Generate multiple individual buffers or a single unioned buffer around multiple points.
Creating buffers is a core concept in GIS proximity analysis that allows you to visualize and locate geographic features contained within a set distance of a feature. For example, consider an area where wind turbines are proposed. It has been determined that each turbine should be located at least 2 km away from residential premises due to noise pollution regulations, and a proximity analysis is therefore required. The first step would be to generate 2 km buffer polygons around all proposed turbines. As the buffer polygons may overlap for each turbine, unioning the result would produce a single graphic result with a neater visual output. If any premises are located within 2 km of a turbine, that turbine would be in breach of planning regulations.
Click/tap on the map to add points. Tap the "Create Buffer(s)" button to draw buffer(s) around the points (the size of the buffer is determined by the value entered by the user). Check the check box if you want the result to union (combine) the buffers. Tap the "Clear" button to start over. The red dashed envelope shows the area where you can expect reasonable results for planar buffer operations with the North Central Texas State Plane spatial reference.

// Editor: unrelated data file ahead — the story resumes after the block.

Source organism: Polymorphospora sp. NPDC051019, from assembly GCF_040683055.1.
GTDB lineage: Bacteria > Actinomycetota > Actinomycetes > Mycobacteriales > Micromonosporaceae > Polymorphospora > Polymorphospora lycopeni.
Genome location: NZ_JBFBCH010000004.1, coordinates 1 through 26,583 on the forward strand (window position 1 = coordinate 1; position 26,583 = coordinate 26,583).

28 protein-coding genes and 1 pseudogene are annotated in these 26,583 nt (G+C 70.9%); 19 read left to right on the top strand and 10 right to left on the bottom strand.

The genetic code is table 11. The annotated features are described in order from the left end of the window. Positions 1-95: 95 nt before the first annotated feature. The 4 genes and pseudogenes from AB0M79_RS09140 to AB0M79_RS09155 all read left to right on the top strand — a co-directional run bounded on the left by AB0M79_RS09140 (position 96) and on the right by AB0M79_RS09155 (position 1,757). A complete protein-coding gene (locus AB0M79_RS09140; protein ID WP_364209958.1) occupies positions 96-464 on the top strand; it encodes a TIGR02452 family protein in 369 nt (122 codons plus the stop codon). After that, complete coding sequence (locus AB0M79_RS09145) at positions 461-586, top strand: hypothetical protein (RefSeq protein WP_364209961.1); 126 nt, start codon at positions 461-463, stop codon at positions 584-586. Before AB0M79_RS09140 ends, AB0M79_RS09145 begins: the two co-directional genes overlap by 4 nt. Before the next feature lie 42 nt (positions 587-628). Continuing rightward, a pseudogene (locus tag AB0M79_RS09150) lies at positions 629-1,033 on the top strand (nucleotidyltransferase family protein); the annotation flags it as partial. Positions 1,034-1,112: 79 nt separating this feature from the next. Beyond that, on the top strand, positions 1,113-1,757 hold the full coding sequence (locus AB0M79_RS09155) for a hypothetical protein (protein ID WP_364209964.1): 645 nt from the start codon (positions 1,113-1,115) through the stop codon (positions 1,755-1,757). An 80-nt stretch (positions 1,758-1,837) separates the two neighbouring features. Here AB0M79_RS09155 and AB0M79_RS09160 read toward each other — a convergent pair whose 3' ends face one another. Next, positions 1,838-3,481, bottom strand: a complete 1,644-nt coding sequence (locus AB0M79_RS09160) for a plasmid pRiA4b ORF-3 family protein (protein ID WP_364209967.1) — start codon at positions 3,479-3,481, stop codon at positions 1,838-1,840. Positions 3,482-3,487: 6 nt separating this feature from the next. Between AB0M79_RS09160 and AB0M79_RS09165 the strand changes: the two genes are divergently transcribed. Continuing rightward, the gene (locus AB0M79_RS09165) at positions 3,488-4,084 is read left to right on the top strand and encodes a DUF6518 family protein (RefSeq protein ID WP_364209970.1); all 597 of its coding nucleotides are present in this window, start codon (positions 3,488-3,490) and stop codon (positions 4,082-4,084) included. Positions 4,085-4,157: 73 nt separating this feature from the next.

GeometryEngine.Buffer(points, distances, union)to create a
Polygon. The parameter
pointsare the points to buffer around,
distancesare the buffer distances for each point (in meters) and
unionis a boolean for whether the results should be unioned.
- Add the resulting polygons (if not unioned) or single polygon (if unioned) to the map's
The properties of the underlying projection determine the accuracy of buffer polygons in a given area. Planar buffers work well when analyzing distances around features that are concentrated in a relatively small area in a projected coordinate system. Inaccurate buffers could still be created by buffering points inside the spatial reference's envelope with distances that move it outside the envelope. On the other hand, geodesic buffers consider the curved shape of the Earth's surface and provide more accurate buffer offsets for features that are more dispersed (i.e., cover multiple UTM zones, large regions, or even the whole globe). See the "Buffer" sample for an example of a geodesic buffer.
For more information about using buffer analysis, see the topic How Buffer (Analysis) works in the ArcGIS Pro documentation.
analysis, buffer, geometry, planar
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